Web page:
As it turned out, Korczak would refer to that first year of the Orphans Home as the worst year of his life. He had believed that after his camp experiences he could never again be taken by surprise, but he was wrong. Rather than appreciating their new accommodations and accepting the rules of communal life, the children had "declared war" even before he realized what was going on. For the second time he was confronted by a menacing community before whom he stood helpless. Overwhelmed by all his regulations, the children adopted a position ofabsolute resistance that no cajoling could overcome. Coercion produced resentment. The new home they had been waiting for so eagerly had become hateful.
Only later did Korczak realize how difficult it was for the children to give up their old way of life. Shabby and imperfect as their former shelter had been, lacking light and adequate furnishings, they actually missed it. They were "dwarfed by the magnificence´' of this new setting. The "impersonal necessity" of a regular routine seemed to "erase" them. Those children who had been leaders wilted and failed; those who had been cooperative now balked at every turn. They were unmoved by Korczak's lofty sentiments about the dignity of work. (" A clean polished table is as important as a neatly written page.") They watched skeptically as he placed the mop and broom, which he proclaimed noble works of art, in a place of honor by the dormitory door.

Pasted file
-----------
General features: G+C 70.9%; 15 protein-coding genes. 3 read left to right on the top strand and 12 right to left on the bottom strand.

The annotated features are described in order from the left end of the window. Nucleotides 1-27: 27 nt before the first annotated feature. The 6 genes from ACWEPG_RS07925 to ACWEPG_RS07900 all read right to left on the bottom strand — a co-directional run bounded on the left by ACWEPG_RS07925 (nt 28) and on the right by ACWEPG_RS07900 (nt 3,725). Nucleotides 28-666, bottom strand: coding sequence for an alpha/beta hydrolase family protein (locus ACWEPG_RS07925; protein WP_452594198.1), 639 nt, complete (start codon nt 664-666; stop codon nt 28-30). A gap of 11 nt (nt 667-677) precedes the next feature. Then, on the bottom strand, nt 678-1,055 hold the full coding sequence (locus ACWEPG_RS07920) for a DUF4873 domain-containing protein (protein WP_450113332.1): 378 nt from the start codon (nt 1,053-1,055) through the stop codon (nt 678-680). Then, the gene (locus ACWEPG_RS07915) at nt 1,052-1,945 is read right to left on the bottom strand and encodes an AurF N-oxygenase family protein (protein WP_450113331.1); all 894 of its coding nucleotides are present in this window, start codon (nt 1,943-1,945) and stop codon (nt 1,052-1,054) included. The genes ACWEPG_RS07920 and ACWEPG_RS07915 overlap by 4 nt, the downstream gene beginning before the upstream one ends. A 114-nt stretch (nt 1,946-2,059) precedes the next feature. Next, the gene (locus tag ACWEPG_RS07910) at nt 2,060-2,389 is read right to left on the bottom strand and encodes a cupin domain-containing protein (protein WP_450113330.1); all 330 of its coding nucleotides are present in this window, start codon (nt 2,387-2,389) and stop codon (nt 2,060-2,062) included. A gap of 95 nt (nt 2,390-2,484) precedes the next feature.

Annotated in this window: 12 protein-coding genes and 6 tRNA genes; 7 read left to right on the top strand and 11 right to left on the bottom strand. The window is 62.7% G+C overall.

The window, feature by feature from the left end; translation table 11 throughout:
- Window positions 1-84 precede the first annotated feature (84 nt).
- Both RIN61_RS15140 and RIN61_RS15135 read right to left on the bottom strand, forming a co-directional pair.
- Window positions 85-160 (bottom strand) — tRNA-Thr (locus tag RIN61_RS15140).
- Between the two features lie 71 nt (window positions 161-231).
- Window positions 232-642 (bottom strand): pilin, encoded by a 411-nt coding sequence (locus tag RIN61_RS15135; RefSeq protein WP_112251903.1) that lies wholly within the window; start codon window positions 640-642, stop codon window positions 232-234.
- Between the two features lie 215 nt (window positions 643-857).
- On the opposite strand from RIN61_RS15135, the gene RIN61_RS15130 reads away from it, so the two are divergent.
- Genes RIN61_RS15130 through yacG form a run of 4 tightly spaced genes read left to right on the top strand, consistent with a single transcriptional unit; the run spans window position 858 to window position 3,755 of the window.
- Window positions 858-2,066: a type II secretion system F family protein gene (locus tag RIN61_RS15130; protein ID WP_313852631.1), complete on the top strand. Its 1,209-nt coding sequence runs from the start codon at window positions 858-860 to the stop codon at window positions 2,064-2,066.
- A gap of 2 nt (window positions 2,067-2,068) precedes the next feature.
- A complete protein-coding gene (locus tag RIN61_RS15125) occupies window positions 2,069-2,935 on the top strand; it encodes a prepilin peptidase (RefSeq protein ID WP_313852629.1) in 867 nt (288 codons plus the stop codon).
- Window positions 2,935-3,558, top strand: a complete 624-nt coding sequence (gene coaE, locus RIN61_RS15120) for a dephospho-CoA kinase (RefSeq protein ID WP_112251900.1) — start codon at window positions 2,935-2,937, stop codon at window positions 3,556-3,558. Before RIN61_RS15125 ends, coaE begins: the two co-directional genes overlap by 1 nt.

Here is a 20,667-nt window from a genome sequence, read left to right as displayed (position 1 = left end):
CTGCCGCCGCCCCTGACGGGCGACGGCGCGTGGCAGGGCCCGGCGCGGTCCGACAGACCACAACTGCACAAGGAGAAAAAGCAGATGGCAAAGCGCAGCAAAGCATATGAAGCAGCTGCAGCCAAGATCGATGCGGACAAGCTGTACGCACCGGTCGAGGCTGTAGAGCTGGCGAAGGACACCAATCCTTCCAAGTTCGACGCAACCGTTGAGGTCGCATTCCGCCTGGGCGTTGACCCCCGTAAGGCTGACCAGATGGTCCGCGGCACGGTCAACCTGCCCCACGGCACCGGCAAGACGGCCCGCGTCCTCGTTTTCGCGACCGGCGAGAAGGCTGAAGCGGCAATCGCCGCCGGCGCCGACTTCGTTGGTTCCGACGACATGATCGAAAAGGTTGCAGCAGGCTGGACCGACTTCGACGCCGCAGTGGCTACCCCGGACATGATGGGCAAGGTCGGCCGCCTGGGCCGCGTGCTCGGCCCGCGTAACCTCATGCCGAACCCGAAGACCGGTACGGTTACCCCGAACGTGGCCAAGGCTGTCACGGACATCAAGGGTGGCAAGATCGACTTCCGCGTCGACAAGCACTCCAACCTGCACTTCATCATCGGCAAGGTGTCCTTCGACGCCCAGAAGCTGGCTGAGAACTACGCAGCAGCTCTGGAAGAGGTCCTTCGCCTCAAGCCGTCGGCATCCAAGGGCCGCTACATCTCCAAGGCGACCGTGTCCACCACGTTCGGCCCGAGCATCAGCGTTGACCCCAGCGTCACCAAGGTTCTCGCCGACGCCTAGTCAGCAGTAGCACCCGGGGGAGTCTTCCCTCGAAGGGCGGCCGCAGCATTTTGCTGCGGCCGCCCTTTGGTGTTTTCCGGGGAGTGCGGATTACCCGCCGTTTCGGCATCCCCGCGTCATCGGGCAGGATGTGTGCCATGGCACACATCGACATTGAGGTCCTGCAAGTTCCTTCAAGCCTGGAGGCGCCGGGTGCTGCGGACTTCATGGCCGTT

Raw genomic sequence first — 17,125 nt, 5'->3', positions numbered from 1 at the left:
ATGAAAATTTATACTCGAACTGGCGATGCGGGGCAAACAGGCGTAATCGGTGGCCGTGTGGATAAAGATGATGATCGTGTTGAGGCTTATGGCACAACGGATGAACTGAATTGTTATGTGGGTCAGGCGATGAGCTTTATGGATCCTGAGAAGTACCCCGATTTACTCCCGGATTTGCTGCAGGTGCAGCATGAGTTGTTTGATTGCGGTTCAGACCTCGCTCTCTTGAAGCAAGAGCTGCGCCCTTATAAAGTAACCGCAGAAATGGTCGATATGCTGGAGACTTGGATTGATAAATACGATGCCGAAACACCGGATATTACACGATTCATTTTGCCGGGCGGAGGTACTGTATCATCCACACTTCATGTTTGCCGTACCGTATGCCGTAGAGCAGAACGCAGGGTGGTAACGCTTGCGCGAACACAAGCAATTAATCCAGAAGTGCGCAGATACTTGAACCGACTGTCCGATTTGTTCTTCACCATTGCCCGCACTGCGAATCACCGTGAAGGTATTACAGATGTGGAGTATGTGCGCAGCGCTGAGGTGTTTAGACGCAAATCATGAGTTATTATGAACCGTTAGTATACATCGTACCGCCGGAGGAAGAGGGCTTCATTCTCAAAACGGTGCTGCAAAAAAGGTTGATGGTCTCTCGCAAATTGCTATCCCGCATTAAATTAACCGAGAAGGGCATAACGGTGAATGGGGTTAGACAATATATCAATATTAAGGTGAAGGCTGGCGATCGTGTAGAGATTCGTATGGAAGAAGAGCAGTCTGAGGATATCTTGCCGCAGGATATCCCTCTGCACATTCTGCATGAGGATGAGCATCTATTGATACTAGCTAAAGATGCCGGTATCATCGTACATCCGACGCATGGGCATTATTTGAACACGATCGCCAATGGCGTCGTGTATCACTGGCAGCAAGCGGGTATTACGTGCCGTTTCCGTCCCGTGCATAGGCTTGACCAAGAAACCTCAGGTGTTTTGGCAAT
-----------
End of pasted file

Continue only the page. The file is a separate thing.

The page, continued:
Refusing to bow down to a mop and a broom, they rebelled, became conspiratorial. They put pebbles down the washbasins, disconnected the bell, scribbled on the walls. They spread rumors at lunch that a worm had been found in the soup, and refused to eat. They took bread from the table, which was forbidden, and hid it under their pillows and mattresses. Things would get irretrievably lost or misplaced. Who did it? No one knew. Who spilled it? Who broke it? Silence.
Sometimes, when Korczak was shouting-"Stealing again! I´m not going to waste my energy on the education of crooks!"-he found his voice breaking and his eyes smarting with tears offrustration. He consoled himself that every new teacher must experience this difficult testing hour. But he knew that, no matter how harassed he felt, he had to give the impression that he was in control of the community. He learned not to "fly off the handle, " even when one of the biggest rascals broke an expensive china urinal while cleaning it, and not long after a jar containing more than a gallon of cod-liver oil. His restraint paid off; it won him "an ally " Slowly the "collective conscience" was aroused. Day by day a few more children came over to his side.
After six months, when everyone was finally beginning to settle in, fifty new children were admitted. Once again the little community was in turmoil as the newcomers rebelled and defied authority. The new staff also caused problems. A school had been organized in the home by the philanthropists, but the teachers they hired walked about like "aristocrats, " creating an "abyss" between themselves and the cook, janitor, and washerwoman, to whom they felt superior. Hating pedantry of any kind (he often said he would rather leave a child in the care of an old woman who had bred chickens for five years than with a newly graduated nurse), Korczak dismissed the teachers, who he truly did believe were less essential than the menial workers who kept the orphanage functioning. He sent the children off to schools in the area, retaining only one instructor to help with homework.